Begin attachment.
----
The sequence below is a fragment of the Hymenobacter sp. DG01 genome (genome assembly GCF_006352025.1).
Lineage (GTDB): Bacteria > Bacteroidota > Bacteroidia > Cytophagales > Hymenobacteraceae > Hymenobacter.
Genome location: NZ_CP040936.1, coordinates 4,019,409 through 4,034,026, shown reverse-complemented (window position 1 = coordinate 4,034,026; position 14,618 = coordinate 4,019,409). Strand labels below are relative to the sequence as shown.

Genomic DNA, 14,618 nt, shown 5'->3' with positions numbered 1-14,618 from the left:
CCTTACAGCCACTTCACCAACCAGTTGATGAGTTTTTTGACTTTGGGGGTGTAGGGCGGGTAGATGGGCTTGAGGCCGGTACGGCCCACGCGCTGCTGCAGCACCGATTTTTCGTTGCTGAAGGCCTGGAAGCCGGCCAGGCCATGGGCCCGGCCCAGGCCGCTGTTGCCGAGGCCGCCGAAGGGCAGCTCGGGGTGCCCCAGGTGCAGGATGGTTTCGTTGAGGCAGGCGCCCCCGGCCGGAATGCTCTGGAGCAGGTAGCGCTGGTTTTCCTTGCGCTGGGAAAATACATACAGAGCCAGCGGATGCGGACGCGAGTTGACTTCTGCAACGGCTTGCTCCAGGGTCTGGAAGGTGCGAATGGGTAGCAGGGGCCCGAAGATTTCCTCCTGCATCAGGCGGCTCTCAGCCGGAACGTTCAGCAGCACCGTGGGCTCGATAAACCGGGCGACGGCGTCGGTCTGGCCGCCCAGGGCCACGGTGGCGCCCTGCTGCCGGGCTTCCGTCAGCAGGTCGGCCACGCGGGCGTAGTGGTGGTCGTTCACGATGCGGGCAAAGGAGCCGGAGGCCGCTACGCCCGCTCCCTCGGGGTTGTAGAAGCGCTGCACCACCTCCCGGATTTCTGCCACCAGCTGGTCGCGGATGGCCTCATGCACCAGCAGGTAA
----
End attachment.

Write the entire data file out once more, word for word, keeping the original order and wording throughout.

The sequence below is a fragment of the Hymenobacter sp. DG01 genome (genome assembly GCF_006352025.1).
Lineage (GTDB): Bacteria > Bacteroidota > Bacteroidia > Cytophagales > Hymenobacteraceae > Hymenobacter.
Genome location: NZ_CP040936.1, coordinates 4,019,409 through 4,034,026, shown reverse-complemented (window position 1 = coordinate 4,034,026; position 14,618 = coordinate 4,019,409). Strand labels below are relative to the sequence as shown.

Genomic DNA, 14,618 nt, shown 5'->3' with positions numbered 1-14,618 from the left:
CCTTACAGCCACTTCACCAACCAGTTGATGAGTTTTTTGACTTTGGGGGTGTAGGGCGGGTAGATGGGCTTGAGGCCGGTACGGCCCACGCGCTGCTGCAGCACCGATTTTTCGTTGCTGAAGGCCTGGAAGCCGGCCAGGCCATGGGCCCGGCCCAGGCCGCTGTTGCCGAGGCCGCCGAAGGGCAGCTCGGGGTGCCCCAGGTGCAGGATGGTTTCGTTGAGGCAGGCGCCCCCGGCCGGAATGCTCTGGAGCAGGTAGCGCTGGTTTTCCTTGCGCTGGGAAAATACATACAGAGCCAGCGGATGCGGACGCGAGTTGACTTCTGCAACGGCTTGCTCCAGGGTCTGGAAGGTGCGAATGGGTAGCAGGGGCCCGAAGATTTCCTCCTGCATCAGGCGGCTCTCAGCCGGAACGTTCAGCAGCACCGTGGGCTCGATAAACCGGGCGACGGCGTCGGTCTGGCCGCCCAGGGCCACGGTGGCGCCCTGCTGCCGGGCTTCCGTCAGCAGGTCGGCCACGCGGGCGTAGTGGTGGTCGTTCACGATGCGGGCAAAGGAGCCGGAGGCCGCTACGCCCGCTCCCTCGGGGTTGTAGAAGCGCTGCACCACCTCCCGGATTTCTGCCACCAGCTGGTCGCGGATGGCCTCATGCACCAGCAGGTAA